For best new artist, Cuban septuagenarian Ibrahim Ferrer became the oldest person ever nominated in Grammy history in this category. Ferrer was a popular member of Ry Cooder’s Buena Vista Social Club and released his first solo album last year. Cooder’s work as producer of the album earned him a Latin Grammy nomination.
Ferrer is up against another Cuban, folk singer Amaury Gutierrez, who defected to Mexico, where he now lives. Also nominated for best new artist is Brazilian pop singer Ivete Sangalo; Spanish rock trio Cafe Quijano; and Venezuelan folk rocker Fernando Osorio.
Another unusual situation arose in the best ranchero performance category, where two fathers found themselves up against their sons--Antonio and Pepe Aguilar and Vicente and Alejandro Fernandez--something that has never happened in the Grammys since the awards were started almost a half-century ago. Also nominated in the ranchera category is Los Angeles-based singer Nydia Rojas, the only woman in the competitive category.
In some instances, artists are up for a Latin Grammy Award in the same category for which they won a Grammy in the mainstream Grammys earlier this year. For instance, Elvis Crespo, who won for best merengue performance in February, is again up for best merengue performance.
However, in those categories in which a duplication is possible, such as best traditional tropical performance, and best tejano performance, some new nominees have been added and some old nominees are absent.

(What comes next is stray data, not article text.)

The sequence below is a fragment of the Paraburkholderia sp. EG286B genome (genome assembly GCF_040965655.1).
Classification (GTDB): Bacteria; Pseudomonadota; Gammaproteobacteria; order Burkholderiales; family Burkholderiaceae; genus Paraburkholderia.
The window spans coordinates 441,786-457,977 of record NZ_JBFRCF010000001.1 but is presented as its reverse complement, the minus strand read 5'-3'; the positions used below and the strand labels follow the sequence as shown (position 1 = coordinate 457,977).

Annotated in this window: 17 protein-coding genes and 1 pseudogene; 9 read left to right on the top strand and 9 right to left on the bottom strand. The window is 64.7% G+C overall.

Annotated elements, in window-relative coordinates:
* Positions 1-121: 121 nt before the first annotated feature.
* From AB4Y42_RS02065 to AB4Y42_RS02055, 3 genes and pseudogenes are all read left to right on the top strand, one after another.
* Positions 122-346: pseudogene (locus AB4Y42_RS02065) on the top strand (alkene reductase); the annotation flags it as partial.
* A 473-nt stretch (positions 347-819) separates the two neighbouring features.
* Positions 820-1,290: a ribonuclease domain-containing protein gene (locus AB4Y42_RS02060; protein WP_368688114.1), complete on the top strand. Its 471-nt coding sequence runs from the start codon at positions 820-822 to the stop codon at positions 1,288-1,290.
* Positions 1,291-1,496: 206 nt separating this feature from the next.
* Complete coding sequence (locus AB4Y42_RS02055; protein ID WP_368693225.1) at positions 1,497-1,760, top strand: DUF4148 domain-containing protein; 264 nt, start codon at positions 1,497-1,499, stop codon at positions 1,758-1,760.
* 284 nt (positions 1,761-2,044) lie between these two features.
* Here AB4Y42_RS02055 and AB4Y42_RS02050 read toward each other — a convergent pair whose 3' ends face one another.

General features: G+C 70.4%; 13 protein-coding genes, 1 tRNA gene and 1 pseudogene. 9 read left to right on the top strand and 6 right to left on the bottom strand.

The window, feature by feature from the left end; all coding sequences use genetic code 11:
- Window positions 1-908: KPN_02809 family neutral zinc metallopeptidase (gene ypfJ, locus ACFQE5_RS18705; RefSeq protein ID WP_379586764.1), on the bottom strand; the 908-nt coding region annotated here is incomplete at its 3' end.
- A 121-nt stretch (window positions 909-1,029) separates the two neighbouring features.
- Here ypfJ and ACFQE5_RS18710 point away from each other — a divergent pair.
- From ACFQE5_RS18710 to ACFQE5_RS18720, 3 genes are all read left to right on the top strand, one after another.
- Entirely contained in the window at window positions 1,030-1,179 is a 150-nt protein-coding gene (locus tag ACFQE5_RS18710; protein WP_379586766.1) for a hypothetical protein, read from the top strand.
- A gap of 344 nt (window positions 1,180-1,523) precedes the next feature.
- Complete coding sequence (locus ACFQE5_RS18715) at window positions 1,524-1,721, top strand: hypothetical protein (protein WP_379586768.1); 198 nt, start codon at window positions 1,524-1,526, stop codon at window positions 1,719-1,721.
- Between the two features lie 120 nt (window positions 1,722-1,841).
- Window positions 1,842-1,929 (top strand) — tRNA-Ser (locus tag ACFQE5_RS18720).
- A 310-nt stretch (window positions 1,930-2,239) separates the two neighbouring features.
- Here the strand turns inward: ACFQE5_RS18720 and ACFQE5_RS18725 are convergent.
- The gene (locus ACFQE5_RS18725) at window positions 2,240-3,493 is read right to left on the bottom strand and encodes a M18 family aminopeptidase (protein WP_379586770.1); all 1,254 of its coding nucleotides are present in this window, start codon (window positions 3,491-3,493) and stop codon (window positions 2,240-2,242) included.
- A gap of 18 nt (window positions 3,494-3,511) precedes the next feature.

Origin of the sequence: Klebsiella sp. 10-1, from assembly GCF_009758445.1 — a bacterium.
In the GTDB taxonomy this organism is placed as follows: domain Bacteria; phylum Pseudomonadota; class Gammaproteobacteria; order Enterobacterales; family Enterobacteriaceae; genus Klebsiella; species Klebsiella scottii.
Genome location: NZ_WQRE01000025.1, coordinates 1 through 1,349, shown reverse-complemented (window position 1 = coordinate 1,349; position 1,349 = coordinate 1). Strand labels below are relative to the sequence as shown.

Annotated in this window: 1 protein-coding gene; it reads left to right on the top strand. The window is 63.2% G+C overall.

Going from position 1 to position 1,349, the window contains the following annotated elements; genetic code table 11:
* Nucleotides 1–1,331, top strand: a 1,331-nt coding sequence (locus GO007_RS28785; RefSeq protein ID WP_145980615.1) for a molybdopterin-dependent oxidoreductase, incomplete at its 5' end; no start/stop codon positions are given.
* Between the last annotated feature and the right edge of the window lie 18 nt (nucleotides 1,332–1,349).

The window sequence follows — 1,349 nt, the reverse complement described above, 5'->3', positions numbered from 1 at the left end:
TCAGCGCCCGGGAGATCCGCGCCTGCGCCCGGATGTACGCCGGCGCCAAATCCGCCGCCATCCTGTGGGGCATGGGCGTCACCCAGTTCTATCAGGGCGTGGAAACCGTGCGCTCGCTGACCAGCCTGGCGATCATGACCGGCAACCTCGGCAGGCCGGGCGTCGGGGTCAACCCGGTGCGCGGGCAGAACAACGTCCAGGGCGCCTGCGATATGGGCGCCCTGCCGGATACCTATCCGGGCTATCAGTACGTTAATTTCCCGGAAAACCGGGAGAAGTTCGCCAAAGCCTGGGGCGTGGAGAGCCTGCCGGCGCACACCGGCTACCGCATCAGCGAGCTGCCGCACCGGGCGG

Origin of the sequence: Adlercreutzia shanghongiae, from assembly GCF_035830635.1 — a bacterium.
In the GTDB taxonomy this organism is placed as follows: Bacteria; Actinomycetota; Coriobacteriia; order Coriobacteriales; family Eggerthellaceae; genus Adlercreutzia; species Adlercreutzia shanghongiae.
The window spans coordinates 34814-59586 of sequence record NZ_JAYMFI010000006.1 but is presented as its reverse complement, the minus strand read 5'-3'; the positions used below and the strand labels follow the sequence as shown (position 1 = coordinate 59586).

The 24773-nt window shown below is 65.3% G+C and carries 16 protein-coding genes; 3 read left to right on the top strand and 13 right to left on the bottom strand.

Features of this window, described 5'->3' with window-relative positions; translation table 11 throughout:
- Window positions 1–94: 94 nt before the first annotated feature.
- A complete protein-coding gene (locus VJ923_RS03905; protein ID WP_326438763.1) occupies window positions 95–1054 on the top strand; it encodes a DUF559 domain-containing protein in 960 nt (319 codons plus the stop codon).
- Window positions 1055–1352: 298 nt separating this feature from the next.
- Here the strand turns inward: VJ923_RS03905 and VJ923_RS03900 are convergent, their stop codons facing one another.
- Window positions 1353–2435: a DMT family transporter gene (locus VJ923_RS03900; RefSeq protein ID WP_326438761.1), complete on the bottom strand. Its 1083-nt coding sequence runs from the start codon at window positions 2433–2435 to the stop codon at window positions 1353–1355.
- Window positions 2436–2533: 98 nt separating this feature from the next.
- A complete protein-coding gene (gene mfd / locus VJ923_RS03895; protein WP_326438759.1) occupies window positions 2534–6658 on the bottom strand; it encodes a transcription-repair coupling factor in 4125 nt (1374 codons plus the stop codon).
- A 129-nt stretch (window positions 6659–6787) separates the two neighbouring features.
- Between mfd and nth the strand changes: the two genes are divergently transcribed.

Established in 1997, the Latin Academy of Recording Arts & Sciences is the first international corporation created by the National Academy of Recording Arts & Sciences.
As with the NARAS, the Latin academy is a membership-based association. According to NARAS and Latin academy President and CEO Michael Greene, the Latin academy has about 3,000 voting members, up 200% from this time last year. The NARAS, by comparison, has an estimated 10,000 voting members.
Greene said he and others have been busy recruiting Latin academy members worldwide.
While much of the Latin music industry is based in Miami, the academy decided earlier this year to hold the awards show in Los Angeles. The academy cited a Dade County ordinance banning trade with Cuba, which would have made participation of Cuban artists such as Ferrer impossible in Miami. The legislation was encouraged by Cuban exiles in Miami.
The United States Supreme Court ruled last month that such local, state or county ordinances contradicting national foreign policy were illegal, making the Dade County ordinance obsolete. Greene says the ruling came in plenty of time to hold the nominations announcement in Miami, but did not come in time to change cities for the awards ceremony.
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Album of the Year
“Ni es lo mismo ni es igual”
Juan Luis Guerra y 400
“Amarte es un placer”
“El amor de mi tierra”